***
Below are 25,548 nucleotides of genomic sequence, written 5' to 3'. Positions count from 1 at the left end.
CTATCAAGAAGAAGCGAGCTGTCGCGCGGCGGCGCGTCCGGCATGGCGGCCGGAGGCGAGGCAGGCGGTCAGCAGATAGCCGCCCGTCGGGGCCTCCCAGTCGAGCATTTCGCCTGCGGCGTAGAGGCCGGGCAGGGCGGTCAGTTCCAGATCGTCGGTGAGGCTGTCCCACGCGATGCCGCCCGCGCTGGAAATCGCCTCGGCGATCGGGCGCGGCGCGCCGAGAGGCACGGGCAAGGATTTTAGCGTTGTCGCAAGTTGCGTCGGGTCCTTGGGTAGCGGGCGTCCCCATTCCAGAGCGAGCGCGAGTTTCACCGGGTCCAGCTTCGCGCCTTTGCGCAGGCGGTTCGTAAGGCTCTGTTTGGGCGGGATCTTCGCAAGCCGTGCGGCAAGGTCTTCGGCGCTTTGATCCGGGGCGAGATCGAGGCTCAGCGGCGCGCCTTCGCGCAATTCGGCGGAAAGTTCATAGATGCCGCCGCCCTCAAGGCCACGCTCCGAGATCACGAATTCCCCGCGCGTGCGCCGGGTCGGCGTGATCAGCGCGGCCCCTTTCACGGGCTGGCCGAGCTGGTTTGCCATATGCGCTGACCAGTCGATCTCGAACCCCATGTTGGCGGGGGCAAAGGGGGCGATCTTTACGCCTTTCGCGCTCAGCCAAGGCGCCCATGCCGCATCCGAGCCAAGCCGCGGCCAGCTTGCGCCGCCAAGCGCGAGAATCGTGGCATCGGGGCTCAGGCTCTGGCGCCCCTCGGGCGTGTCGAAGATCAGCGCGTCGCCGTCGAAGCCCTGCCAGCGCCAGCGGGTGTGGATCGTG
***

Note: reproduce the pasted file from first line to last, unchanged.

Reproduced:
Below are 25,548 nucleotides of genomic sequence, written 5' to 3'. Positions count from 1 at the left end.
CTATCAAGAAGAAGCGAGCTGTCGCGCGGCGGCGCGTCCGGCATGGCGGCCGGAGGCGAGGCAGGCGGTCAGCAGATAGCCGCCCGTCGGGGCCTCCCAGTCGAGCATTTCGCCTGCGGCGTAGAGGCCGGGCAGGGCGGTCAGTTCCAGATCGTCGGTGAGGCTGTCCCACGCGATGCCGCCCGCGCTGGAAATCGCCTCGGCGATCGGGCGCGGCGCGCCGAGAGGCACGGGCAAGGATTTTAGCGTTGTCGCAAGTTGCGTCGGGTCCTTGGGTAGCGGGCGTCCCCATTCCAGAGCGAGCGCGAGTTTCACCGGGTCCAGCTTCGCGCCTTTGCGCAGGCGGTTCGTAAGGCTCTGTTTGGGCGGGATCTTCGCAAGCCGTGCGGCAAGGTCTTCGGCGCTTTGATCCGGGGCGAGATCGAGGCTCAGCGGCGCGCCTTCGCGCAATTCGGCGGAAAGTTCATAGATGCCGCCGCCCTCAAGGCCACGCTCCGAGATCACGAATTCCCCGCGCGTGCGCCGGGTCGGCGTGATCAGCGCGGCCCCTTTCACGGGCTGGCCGAGCTGGTTTGCCATATGCGCTGACCAGTCGATCTCGAACCCCATGTTGGCGGGGGCAAAGGGGGCGATCTTTACGCCTTTCGCGCTCAGCCAAGGCGCCCATGCCGCATCCGAGCCAAGCCGCGGCCAGCTTGCGCCGCCAAGCGCGAGAATCGTGGCATCGGGGCTCAGGCTCTGGCGCCCCTCGGGCGTGTCGAAGATCAGCGCGTCGCCGTCGAAGCCCTGCCAGCGCCAGCGGGTGTGGATCGTG